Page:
Ollar Lodge Ballyclare
Sir Charles Brett, a former President of the Ulster Architectural Heritage Society, identified Ollar Lodge as building of architectural merit.
Ollar Lodge is really a terrace of two-storey houses under a single roof. In his manuscript history Robert Grange describes what he had discovered about its origin: “ About the beginning of 1800 Thomas Alexander who owned the Fore Braes, Howe Fold and the other land in Le-Ballyclare, lived in Ollar Lodge in Main Street, just south of the river. Some years afterwards it was taken over by William Simpson, a solicitor and following him by Rev. Crooks, minister of the Congregational Church.
Ollar Lodge was separated in those days from Main Street by a row of iron railings which stood about seven feet high. In addition to the beautiful big weeping ash which stands in the centre of the garden today, there were two fine overhanging trees, one growing at each corner of the grounds, their wide branches stretching far out over the roadway. Here on hot summer days the ‘Ancients’ of the village would foregather under their shady branches to enjoy their smoke and afternoon gossip. They would lie, pipes between their teeth, arms folded, backs against the wall and feet outstretched on the ,cassie’, a look of contentment on every face and all at peace with the whole world.”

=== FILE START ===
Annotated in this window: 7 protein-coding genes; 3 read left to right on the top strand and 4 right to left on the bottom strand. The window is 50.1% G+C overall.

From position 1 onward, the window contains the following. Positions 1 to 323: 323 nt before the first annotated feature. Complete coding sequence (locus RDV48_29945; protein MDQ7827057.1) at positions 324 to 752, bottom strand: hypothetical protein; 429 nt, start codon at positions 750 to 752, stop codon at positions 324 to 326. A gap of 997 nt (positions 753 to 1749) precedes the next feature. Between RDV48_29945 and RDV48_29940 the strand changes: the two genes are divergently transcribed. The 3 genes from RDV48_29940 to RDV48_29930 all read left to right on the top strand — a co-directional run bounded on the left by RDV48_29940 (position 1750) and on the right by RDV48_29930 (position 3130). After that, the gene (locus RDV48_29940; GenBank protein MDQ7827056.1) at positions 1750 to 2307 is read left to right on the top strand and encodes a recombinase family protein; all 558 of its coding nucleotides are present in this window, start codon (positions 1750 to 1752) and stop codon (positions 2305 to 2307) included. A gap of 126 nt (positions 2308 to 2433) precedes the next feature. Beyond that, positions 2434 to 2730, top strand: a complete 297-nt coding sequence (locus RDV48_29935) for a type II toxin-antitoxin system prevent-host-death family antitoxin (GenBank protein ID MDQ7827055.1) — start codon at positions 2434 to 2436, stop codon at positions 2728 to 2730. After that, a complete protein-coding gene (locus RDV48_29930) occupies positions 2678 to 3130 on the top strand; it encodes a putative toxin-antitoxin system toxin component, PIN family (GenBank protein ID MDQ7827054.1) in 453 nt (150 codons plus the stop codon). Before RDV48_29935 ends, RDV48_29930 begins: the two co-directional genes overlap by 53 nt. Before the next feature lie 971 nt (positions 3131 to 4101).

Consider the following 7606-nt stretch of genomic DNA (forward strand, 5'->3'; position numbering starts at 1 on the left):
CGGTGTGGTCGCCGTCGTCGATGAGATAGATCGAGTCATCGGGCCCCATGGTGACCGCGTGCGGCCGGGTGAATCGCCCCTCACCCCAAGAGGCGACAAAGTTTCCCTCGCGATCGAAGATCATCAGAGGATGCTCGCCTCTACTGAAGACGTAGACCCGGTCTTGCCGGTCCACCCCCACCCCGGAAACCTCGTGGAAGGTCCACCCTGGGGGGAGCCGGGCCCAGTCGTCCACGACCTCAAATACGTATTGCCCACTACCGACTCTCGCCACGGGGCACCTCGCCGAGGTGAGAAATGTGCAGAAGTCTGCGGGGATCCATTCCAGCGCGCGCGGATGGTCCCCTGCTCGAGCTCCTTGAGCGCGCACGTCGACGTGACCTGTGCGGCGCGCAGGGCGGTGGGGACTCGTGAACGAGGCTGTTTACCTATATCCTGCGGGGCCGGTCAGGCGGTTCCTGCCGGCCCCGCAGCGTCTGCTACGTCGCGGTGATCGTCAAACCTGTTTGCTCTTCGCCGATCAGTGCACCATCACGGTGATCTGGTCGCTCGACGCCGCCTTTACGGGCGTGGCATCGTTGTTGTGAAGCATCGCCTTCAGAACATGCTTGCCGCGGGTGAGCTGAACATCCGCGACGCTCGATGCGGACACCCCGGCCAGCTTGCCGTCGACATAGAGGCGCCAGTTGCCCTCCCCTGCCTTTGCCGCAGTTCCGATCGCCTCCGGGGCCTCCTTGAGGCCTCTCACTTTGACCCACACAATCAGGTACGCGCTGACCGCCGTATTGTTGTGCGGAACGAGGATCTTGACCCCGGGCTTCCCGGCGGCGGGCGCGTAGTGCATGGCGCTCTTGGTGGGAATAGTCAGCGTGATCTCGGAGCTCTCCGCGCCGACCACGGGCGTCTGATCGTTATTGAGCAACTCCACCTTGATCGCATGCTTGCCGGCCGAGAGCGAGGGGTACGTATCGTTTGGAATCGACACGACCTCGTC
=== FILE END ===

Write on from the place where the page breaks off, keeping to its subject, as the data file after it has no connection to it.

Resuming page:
At the time of the coronation of Edward VII in 1902, Ollar Lodge was occupied by JC Beggs, the solicitor. “Christie, as he was always called by the villagers, entered wholeheartedly into the spirit of the celebrations and in addition to illuminating the many windows of the house, decorated the big weeping ash in the centre of his garden with light coloured Chinese lanterns, producing a most wonderful and fairy-like picture in the darkness.
For many years, the petty sessions court was held in an upstairs room at the southern end of the building. The court room ceased to be used in about 1930. Jimmy Todd lived in the house beneath the court room as a boy and he remembers it well. “All ceilings had elaborate cornices. A lot of tenants lived in the building after it was renovated when we left, but the courtroom was always separate and for many years Willie Rea carried on his business as a shoe-maker in it, and a pigeon club occupied it for some time.”